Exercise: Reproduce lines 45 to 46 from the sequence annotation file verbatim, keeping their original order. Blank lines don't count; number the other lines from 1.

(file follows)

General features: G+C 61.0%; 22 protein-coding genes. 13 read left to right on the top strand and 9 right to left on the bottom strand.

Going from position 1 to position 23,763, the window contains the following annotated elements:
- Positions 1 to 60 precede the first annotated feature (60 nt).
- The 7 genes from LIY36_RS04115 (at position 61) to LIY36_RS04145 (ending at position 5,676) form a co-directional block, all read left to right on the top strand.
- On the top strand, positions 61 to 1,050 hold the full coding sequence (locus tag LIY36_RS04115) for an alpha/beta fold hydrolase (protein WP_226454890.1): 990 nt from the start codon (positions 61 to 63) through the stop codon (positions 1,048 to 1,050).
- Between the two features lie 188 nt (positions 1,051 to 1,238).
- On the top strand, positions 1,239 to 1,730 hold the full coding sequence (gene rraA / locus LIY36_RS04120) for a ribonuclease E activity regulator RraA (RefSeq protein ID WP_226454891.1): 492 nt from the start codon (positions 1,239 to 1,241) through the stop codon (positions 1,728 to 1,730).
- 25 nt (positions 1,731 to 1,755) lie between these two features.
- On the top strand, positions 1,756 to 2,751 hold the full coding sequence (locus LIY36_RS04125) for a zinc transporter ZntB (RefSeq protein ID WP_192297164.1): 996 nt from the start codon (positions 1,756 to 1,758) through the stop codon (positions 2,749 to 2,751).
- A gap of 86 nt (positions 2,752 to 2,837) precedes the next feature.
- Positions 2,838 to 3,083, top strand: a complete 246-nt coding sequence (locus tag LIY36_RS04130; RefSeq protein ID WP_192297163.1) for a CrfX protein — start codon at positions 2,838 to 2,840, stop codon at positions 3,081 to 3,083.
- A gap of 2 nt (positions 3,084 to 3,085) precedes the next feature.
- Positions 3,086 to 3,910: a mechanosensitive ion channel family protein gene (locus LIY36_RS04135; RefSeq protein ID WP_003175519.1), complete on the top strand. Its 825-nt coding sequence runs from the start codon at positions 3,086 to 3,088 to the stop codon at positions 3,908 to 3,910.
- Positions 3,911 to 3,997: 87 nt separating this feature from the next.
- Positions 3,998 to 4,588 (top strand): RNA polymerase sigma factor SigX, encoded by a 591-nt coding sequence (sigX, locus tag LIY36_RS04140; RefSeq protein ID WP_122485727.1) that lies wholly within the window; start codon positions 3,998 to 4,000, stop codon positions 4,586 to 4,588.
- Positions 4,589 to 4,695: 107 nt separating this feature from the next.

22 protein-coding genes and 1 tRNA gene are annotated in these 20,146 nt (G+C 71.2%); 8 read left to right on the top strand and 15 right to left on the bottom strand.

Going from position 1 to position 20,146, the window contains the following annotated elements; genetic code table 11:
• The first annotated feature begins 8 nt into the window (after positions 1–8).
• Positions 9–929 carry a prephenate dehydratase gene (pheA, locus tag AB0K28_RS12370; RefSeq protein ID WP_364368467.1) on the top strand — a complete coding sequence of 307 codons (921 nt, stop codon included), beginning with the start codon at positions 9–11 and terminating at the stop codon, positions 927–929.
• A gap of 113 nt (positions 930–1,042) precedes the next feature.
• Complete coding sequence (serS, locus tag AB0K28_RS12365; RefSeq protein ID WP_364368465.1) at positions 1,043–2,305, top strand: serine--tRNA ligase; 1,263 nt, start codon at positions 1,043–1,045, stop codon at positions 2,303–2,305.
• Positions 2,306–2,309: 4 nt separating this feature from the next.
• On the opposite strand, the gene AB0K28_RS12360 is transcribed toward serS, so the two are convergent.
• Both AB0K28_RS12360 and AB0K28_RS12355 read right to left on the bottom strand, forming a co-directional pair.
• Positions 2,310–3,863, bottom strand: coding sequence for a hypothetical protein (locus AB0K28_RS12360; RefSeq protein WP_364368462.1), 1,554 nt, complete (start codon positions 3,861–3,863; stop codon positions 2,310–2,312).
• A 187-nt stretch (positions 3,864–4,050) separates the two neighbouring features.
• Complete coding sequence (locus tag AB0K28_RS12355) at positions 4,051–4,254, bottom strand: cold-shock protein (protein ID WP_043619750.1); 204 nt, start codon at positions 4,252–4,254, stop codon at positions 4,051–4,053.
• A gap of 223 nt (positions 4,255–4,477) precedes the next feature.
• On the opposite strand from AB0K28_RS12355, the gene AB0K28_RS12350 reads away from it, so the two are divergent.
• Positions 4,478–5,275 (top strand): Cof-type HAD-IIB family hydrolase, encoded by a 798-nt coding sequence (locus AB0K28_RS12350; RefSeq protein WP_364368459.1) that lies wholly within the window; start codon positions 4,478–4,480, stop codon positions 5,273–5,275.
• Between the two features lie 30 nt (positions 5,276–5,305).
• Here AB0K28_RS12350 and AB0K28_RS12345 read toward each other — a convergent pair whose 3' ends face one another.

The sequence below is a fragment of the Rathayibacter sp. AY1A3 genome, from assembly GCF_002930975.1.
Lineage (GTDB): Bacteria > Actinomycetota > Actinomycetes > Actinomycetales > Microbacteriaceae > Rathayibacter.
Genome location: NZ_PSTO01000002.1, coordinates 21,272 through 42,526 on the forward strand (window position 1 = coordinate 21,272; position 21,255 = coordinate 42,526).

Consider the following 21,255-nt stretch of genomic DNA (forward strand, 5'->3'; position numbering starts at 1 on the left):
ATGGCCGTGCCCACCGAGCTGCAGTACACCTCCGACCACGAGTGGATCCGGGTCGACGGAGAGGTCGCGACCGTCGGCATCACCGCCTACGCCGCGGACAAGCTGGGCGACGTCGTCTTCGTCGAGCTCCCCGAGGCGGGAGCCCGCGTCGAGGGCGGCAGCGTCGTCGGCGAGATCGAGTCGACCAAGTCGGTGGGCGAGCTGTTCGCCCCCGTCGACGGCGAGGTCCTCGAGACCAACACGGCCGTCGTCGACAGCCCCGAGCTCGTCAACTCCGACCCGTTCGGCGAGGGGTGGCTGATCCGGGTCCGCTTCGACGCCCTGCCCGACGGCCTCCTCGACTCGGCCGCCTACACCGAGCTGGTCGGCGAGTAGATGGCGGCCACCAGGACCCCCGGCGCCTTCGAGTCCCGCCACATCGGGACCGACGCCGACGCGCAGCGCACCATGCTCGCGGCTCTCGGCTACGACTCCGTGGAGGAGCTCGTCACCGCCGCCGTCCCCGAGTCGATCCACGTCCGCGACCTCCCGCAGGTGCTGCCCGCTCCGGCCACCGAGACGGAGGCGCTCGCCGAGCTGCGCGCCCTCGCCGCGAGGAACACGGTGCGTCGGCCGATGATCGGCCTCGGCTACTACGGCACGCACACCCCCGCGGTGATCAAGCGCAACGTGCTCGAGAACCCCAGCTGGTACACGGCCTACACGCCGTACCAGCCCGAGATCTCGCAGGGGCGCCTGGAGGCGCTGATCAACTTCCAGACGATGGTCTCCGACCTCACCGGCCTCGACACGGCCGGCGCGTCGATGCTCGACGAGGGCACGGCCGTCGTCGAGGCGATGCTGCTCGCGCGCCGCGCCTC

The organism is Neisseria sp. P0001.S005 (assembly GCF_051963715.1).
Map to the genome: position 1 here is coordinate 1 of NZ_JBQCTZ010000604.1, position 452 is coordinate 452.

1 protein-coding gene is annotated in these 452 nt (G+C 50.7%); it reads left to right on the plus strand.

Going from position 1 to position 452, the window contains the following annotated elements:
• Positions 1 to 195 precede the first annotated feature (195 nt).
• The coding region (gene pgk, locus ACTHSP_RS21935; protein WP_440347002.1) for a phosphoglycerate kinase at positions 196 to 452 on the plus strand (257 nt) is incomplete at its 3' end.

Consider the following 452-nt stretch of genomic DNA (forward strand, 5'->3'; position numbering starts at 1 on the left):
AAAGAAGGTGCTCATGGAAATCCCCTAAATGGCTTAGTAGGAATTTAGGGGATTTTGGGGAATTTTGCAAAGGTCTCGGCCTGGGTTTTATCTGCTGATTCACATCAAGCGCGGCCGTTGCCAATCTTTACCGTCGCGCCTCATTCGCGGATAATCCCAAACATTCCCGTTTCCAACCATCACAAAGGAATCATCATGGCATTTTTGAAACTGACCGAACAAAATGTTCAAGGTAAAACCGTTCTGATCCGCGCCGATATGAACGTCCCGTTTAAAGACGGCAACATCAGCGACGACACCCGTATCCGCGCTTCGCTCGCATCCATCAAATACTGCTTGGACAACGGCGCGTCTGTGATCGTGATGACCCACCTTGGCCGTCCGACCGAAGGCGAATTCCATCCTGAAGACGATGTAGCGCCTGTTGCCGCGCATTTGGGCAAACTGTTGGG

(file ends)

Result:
Consider the following 452-nt stretch of genomic DNA (forward strand, 5'->3'; position numbering starts at 1 on the left):
AAAGAAGGTGCTCATGGAAATCCCCTAAATGGCTTAGTAGGAATTTAGGGGATTTTGGGGAATTTTGCAAAGGTCTCGGCCTGGGTTTTATCTGCTGATTCACATCAAGCGCGGCCGTTGCCAATCTTTACCGTCGCGCCTCATTCGCGGATAATCCCAAACATTCCCGTTTCCAACCATCACAAAGGAATCATCATGGCATTTTTGAAACTGACCGAACAAAATGTTCAAGGTAAAACCGTTCTGATCCGCGCCGATATGAACGTCCCGTTTAAAGACGGCAACATCAGCGACGACACCCGTATCCGCGCTTCGCTCGCATCCATCAAATACTGCTTGGACAACGGCGCGTCTGTGATCGTGATGACCCACCTTGGCCGTCCGACCGAAGGCGAATTCCATCCTGAAGACGATGTAGCGCCTGTTGCCGCGCATTTGGGCAAACTGTTGGG